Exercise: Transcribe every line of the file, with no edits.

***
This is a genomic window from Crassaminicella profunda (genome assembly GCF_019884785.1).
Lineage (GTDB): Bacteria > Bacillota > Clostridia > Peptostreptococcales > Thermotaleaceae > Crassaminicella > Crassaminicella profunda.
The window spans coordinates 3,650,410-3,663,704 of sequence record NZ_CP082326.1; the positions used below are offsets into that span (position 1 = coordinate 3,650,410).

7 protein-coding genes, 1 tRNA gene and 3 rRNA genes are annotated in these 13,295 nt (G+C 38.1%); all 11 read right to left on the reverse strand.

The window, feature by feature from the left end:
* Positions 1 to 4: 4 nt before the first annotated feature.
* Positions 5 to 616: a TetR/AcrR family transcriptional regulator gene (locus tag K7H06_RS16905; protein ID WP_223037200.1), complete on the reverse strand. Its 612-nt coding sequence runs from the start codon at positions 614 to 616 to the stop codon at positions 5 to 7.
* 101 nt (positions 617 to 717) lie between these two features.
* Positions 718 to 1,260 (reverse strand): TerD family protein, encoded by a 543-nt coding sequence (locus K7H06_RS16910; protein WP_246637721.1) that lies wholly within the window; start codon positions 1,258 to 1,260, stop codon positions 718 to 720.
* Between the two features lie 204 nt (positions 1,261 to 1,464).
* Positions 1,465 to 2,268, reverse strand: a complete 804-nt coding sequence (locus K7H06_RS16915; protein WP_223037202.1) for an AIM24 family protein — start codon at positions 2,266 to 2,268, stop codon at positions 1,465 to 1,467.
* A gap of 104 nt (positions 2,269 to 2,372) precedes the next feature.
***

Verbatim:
This is a genomic window from Crassaminicella profunda (genome assembly GCF_019884785.1).
Lineage (GTDB): Bacteria > Bacillota > Clostridia > Peptostreptococcales > Thermotaleaceae > Crassaminicella > Crassaminicella profunda.
The window spans coordinates 3,650,410-3,663,704 of sequence record NZ_CP082326.1; the positions used below are offsets into that span (position 1 = coordinate 3,650,410).

7 protein-coding genes, 1 tRNA gene and 3 rRNA genes are annotated in these 13,295 nt (G+C 38.1%); all 11 read right to left on the reverse strand.

The window, feature by feature from the left end:
* Positions 1 to 4: 4 nt before the first annotated feature.
* Positions 5 to 616: a TetR/AcrR family transcriptional regulator gene (locus tag K7H06_RS16905; protein ID WP_223037200.1), complete on the reverse strand. Its 612-nt coding sequence runs from the start codon at positions 614 to 616 to the stop codon at positions 5 to 7.
* 101 nt (positions 617 to 717) lie between these two features.
* Positions 718 to 1,260 (reverse strand): TerD family protein, encoded by a 543-nt coding sequence (locus K7H06_RS16910; protein WP_246637721.1) that lies wholly within the window; start codon positions 1,258 to 1,260, stop codon positions 718 to 720.
* Between the two features lie 204 nt (positions 1,261 to 1,464).
* Positions 1,465 to 2,268, reverse strand: a complete 804-nt coding sequence (locus K7H06_RS16915; protein WP_223037202.1) for an AIM24 family protein — start codon at positions 2,266 to 2,268, stop codon at positions 1,465 to 1,467.
* A gap of 104 nt (positions 2,269 to 2,372) precedes the next feature.